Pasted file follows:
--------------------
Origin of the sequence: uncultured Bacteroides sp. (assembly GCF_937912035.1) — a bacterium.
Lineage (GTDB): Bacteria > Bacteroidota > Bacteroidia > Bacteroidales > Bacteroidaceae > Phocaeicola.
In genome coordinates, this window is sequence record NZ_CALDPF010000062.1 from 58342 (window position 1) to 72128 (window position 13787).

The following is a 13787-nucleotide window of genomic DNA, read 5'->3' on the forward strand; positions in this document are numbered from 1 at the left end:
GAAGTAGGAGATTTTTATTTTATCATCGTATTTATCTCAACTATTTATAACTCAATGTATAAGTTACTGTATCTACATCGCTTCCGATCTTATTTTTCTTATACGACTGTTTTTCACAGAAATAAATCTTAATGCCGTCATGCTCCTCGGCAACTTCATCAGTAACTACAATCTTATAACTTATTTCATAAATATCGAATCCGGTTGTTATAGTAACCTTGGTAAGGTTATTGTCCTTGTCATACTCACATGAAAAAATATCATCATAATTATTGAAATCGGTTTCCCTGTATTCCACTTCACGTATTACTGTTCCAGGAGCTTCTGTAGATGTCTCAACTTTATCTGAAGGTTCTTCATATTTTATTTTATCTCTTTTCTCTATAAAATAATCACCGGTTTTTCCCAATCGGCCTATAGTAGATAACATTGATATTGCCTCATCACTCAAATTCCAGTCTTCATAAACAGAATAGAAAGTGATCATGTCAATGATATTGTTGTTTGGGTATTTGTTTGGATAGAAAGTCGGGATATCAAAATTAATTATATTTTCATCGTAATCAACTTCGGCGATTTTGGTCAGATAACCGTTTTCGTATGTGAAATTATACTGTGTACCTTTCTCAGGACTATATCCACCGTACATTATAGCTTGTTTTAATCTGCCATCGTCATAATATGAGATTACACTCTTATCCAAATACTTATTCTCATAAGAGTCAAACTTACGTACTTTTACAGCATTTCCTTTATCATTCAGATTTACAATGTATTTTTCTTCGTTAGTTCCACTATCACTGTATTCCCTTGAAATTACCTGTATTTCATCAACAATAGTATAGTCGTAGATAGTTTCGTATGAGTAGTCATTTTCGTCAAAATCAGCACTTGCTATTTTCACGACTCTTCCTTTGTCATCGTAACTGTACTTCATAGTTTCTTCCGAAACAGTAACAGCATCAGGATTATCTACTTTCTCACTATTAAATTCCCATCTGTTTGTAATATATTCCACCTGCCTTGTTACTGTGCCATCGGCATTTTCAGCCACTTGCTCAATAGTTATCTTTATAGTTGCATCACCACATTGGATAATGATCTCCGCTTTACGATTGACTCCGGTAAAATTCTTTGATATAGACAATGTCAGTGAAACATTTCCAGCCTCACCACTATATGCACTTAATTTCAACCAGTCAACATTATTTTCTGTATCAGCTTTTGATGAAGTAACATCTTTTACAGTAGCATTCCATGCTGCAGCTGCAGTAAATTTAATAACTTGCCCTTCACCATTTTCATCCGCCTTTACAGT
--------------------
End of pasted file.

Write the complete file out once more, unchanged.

Origin of the sequence: uncultured Bacteroides sp. (assembly GCF_937912035.1) — a bacterium.
Lineage (GTDB): Bacteria > Bacteroidota > Bacteroidia > Bacteroidales > Bacteroidaceae > Phocaeicola.
In genome coordinates, this window is sequence record NZ_CALDPF010000062.1 from 58342 (window position 1) to 72128 (window position 13787).

The following is a 13787-nucleotide window of genomic DNA, read 5'->3' on the forward strand; positions in this document are numbered from 1 at the left end:
GAAGTAGGAGATTTTTATTTTATCATCGTATTTATCTCAACTATTTATAACTCAATGTATAAGTTACTGTATCTACATCGCTTCCGATCTTATTTTTCTTATACGACTGTTTTTCACAGAAATAAATCTTAATGCCGTCATGCTCCTCGGCAACTTCATCAGTAACTACAATCTTATAACTTATTTCATAAATATCGAATCCGGTTGTTATAGTAACCTTGGTAAGGTTATTGTCCTTGTCATACTCACATGAAAAAATATCATCATAATTATTGAAATCGGTTTCCCTGTATTCCACTTCACGTATTACTGTTCCAGGAGCTTCTGTAGATGTCTCAACTTTATCTGAAGGTTCTTCATATTTTATTTTATCTCTTTTCTCTATAAAATAATCACCGGTTTTTCCCAATCGGCCTATAGTAGATAACATTGATATTGCCTCATCACTCAAATTCCAGTCTTCATAAACAGAATAGAAAGTGATCATGTCAATGATATTGTTGTTTGGGTATTTGTTTGGATAGAAAGTCGGGATATCAAAATTAATTATATTTTCATCGTAATCAACTTCGGCGATTTTGGTCAGATAACCGTTTTCGTATGTGAAATTATACTGTGTACCTTTCTCAGGACTATATCCACCGTACATTATAGCTTGTTTTAATCTGCCATCGTCATAATATGAGATTACACTCTTATCCAAATACTTATTCTCATAAGAGTCAAACTTACGTACTTTTACAGCATTTCCTTTATCATTCAGATTTACAATGTATTTTTCTTCGTTAGTTCCACTATCACTGTATTCCCTTGAAATTACCTGTATTTCATCAACAATAGTATAGTCGTAGATAGTTTCGTATGAGTAGTCATTTTCGTCAAAATCAGCACTTGCTATTTTCACGACTCTTCCTTTGTCATCGTAACTGTACTTCATAGTTTCTTCCGAAACAGTAACAGCATCAGGATTATCTACTTTCTCACTATTAAATTCCCATCTGTTTGTAATATATTCCACCTGCCTTGTTACTGTGCCATCGGCATTTTCAGCCACTTGCTCAATAGTTATCTTTATAGTTGCATCACCACATTGGATAATGATCTCCGCTTTACGATTGACTCCGGTAAAATTCTTTGATATAGACAATGTCAGTGAAACATTTCCAGCCTCACCACTATATGCACTTAATTTCAACCAGTCAACATTATTTTCTGTATCAGCTTTTGATGAAGTAACATCTTTTACAGTAGCATTCCATGCTGCAGCTGCAGTAAATTTAATAACTTGCCCTTCACCATTTTCATCCGCCTTTACAGT